Development Diary #5 (Diplomatic Relations)

Newsletter Sign-up

For more news about the upcoming Kickstarter, how to sign up as a play tester, and reminders about Development Diaries, sign up to our Europa Universalis newsletter.

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Europa Universalis Development Diary #5

Diplomatic Relations

Even if January is well under way, I will take the opportunity to wish everyone a Happy New Year! The Development Diary is back after a break, and this time we will take a look at Diplomatic relations. In simple terms there are two main categories of diplomatic relations, inter player relations, and relations between Player Realms and Non-Player Realms (NPRs). The first is to a large degree something that depends on oral agreements, threats and promises that are not bound by game mechanics. Today we will be talking about the latter, which is controlled by a set of rules.

English and Castilian Influence (cubes), Royal Marriages and Alliances in Iberia.

Influence and Diplomatic Monarch Power

As a player, your diplomatic relations with NPRs will depend on how you invest your Diplomatic Power (DP). One of the Diplomatic Actions you can take is to place Influence in Areas on the board. You can do this by simply placing tokens (cubes) directly from the DP available (on your player mat) and onto the board, or you can pay with Ducats instead and take tokens from your supply. You may place Influence in Areas bordering your Realm, or adjacent to Influence you already have on the board.

Influence signifies political power and good relations in Areas that you do not control directly. Having sufficient Influence will enable you to perform a number of Diplomatic Actions, like forging Alliances, vassalizing or, eventually, even annexing other Realms. Since there is a cap on Influence in each Area, you may also, to a certain extent, use Influence to prevent other players from performing these Actions in your sphere of influence. If you maximize your Influence in an Area you automatically gain an Alliance or a Royal Marriage with a Realm in that Area.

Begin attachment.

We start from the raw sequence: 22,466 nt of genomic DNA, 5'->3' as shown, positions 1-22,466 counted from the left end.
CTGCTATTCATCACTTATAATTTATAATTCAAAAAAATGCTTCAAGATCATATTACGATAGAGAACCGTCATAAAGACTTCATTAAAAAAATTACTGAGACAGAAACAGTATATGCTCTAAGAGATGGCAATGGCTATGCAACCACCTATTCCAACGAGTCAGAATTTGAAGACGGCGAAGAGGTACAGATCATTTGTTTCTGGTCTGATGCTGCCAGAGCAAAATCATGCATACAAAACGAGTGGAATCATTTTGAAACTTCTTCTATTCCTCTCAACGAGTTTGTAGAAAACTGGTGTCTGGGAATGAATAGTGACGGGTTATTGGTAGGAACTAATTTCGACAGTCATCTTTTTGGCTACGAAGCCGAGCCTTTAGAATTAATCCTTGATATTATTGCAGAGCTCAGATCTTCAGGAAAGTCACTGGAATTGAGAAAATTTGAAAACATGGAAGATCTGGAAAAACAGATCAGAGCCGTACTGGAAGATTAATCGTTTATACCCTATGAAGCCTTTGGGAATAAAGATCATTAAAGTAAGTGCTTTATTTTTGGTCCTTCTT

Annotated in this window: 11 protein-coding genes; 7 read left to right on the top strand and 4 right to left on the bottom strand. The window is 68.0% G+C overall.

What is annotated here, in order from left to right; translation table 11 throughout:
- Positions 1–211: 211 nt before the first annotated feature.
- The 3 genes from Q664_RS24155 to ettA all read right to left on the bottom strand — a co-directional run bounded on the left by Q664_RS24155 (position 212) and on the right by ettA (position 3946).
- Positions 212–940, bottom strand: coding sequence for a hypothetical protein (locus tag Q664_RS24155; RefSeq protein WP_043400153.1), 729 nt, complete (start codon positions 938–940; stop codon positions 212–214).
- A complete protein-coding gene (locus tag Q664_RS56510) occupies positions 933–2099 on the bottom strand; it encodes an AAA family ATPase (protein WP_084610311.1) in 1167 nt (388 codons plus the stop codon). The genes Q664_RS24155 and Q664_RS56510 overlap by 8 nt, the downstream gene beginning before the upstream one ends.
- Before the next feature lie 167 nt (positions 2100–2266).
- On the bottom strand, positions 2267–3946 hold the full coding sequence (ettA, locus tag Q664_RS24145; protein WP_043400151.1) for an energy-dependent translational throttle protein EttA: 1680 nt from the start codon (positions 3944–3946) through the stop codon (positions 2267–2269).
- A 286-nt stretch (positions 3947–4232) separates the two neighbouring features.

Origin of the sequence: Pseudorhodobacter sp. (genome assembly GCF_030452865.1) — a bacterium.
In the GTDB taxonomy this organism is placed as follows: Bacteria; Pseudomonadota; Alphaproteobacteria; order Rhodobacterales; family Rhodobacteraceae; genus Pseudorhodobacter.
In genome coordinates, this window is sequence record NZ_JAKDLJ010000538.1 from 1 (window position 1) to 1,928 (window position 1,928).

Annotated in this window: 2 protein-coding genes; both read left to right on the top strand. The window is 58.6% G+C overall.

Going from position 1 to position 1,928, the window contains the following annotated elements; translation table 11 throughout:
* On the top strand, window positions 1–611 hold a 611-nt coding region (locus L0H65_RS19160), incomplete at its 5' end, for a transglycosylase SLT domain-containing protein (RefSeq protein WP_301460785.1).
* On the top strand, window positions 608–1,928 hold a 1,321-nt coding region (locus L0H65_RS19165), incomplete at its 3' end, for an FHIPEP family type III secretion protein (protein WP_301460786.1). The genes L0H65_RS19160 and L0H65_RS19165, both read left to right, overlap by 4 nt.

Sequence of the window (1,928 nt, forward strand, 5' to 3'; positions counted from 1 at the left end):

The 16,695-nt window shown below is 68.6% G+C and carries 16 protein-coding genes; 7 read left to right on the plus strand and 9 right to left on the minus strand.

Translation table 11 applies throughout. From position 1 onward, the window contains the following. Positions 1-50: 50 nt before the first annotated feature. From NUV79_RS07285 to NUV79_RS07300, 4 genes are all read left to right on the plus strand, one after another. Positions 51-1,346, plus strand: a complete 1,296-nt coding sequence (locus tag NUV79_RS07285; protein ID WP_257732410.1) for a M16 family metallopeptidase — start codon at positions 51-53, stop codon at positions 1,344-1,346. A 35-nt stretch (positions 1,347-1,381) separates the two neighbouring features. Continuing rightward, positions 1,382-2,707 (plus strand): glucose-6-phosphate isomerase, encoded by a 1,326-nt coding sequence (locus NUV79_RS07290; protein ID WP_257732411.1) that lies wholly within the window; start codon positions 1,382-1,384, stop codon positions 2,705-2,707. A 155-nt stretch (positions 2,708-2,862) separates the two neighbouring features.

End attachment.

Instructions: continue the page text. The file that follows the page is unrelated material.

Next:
Influence can be sabotaged by the spies of other players, and may also be affected by Wars and Events.

Royal Marriages

A Royal Marriage is a bond that strengthens your political foothold in Areas of the Realm you have marriage ties to. Royal Marriages makes it harder to sabotage your Influence and they are also required for a number of (mostly beneficial) Events to trigger. With enough Influence, a Royal Marriage may, given the right circumstances, position you to inherit the throne of another Realm. You can gain a Royal Marriage using the appropriate Action Card, by Events, or by maximizing your Influence in an Area.


An Alliance is a pact to support one another in the event of War. If someone attacks you, your ally will happily support you with troops. When your ally is under attack, you must support them, or suffer a penalty for being disloyal. If you attack another Realm, you may convince your ally to join you by spending Influence. When you bring an NPR ally into War, you will control their forces for the duration of the conflict. 

An Alliance is also a prerequisite for subjugating another Realm diplomatically, and thereby making them a Vassal. As with Royal Marriages, there is a corresponding Action Card, and you may gain Alliances through certain Events, or by maximizing Influence.


Polish and Ottoman Vassals (tokens without flags).

Vassals are subordinate Realms that have limited independence. They pay a portion of their income to their overlord, as well as providing troops when requested. In time a Vassal may be politically Annex­ed by their overlord. Certain Events may cause Vassals to break free from the ties to their overlord.

To vassalize one of your Allies diplomatically, you must have sufficient Influence in their Home Areas. You must also have a Tax Income that is greater than their’s. To complete the process, you play the Vassalize/Annex card and remove the required Influence from the target Realm. When you have a Vassal already, you may follow the same procedure to annex them diplomatically, thus completely integrating them into your Realm.

Read the previous Development Diary chapters here:

Development Diary #1 (Map Board)
Development Diary #2 (Box Art and Monarch Power)
Development Diary #3 (Actions, Action Cards and France)
Development Diary #4 (Set-up, Sequence of Play and Castile/Spain)

Newsletter Sign-up

For more news about the upcoming Kickstarter, how to sign up as a play tester, and reminders about Development Diaries, sign up to our Europa Universalis newsletter.

Vote for EU as “Most Anticipated Historical Game of 2019” at BGG

Thanks to all of you who have already voted for us in the Historical Games Category of the Most anticipated games of 2019 on Board Game Geek. We are currently in 2nd place behind a certain game called Crusader Kings, and while we wish them all the best, we would also love to give them a good run for their money at least. The voting is happening now and until the 27th of January.

You can vote by following this link:…/20-most-anticipated-board-games…

After scrolling down to “Category: Historical” and ticking Europa Universalis: The Board Game (and any other gameyou like), you need to go to the bottom of the final category (Best of the Rest) and hit the “Vote” button. Please note that you have to have a BGG account and be logged in before you can cast your vote. If you don’t have a BGG account, please consider registering, as this can make a difference getting the word out.